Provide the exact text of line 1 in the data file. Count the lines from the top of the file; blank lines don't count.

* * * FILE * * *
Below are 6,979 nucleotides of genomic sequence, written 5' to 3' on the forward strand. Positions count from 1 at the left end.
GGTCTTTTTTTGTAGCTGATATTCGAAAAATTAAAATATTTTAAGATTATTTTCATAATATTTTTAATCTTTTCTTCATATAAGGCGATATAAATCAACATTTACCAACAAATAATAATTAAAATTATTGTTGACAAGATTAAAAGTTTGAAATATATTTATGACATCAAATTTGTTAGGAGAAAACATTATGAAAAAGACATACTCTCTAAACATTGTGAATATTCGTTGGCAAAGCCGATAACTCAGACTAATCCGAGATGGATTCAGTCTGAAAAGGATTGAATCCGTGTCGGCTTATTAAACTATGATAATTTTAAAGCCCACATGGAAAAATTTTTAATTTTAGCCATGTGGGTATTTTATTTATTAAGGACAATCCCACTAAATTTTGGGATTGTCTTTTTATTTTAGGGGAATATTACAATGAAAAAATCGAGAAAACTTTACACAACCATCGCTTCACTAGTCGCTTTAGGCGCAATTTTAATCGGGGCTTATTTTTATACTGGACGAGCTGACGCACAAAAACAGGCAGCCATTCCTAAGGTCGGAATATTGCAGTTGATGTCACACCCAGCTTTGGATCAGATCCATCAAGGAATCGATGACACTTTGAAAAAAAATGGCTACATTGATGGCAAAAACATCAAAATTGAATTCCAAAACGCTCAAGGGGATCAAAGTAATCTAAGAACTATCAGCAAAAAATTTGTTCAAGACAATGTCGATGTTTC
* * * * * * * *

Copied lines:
Below are 6,979 nucleotides of genomic sequence, written 5' to 3' on the forward strand. Positions count from 1 at the left end.